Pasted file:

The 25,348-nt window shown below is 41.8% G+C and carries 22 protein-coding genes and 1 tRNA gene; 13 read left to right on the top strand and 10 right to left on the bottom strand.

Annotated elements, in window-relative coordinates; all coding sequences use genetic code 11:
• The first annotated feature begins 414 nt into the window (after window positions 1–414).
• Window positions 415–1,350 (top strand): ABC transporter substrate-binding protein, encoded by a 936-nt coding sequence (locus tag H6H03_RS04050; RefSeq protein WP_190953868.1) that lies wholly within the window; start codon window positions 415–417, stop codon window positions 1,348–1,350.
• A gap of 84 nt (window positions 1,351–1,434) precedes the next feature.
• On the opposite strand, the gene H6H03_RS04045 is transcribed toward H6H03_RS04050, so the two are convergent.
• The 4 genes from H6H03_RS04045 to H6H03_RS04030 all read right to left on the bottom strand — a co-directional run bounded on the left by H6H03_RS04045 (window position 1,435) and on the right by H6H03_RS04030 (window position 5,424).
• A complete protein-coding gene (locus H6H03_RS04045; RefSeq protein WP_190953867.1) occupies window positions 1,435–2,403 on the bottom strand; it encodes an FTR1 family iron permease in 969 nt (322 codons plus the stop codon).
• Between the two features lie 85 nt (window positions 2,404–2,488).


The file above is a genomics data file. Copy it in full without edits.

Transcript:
The 25,348-nt window shown below is 41.8% G+C and carries 22 protein-coding genes and 1 tRNA gene; 13 read left to right on the top strand and 10 right to left on the bottom strand.

Annotated elements, in window-relative coordinates; all coding sequences use genetic code 11:
• The first annotated feature begins 414 nt into the window (after window positions 1–414).
• Window positions 415–1,350 (top strand): ABC transporter substrate-binding protein, encoded by a 936-nt coding sequence (locus tag H6H03_RS04050; RefSeq protein WP_190953868.1) that lies wholly within the window; start codon window positions 415–417, stop codon window positions 1,348–1,350.
• A gap of 84 nt (window positions 1,351–1,434) precedes the next feature.
• On the opposite strand, the gene H6H03_RS04045 is transcribed toward H6H03_RS04050, so the two are convergent.
• The 4 genes from H6H03_RS04045 to H6H03_RS04030 all read right to left on the bottom strand — a co-directional run bounded on the left by H6H03_RS04045 (window position 1,435) and on the right by H6H03_RS04030 (window position 5,424).
• A complete protein-coding gene (locus H6H03_RS04045; RefSeq protein WP_190953867.1) occupies window positions 1,435–2,403 on the bottom strand; it encodes an FTR1 family iron permease in 969 nt (322 codons plus the stop codon).
• Between the two features lie 85 nt (window positions 2,404–2,488).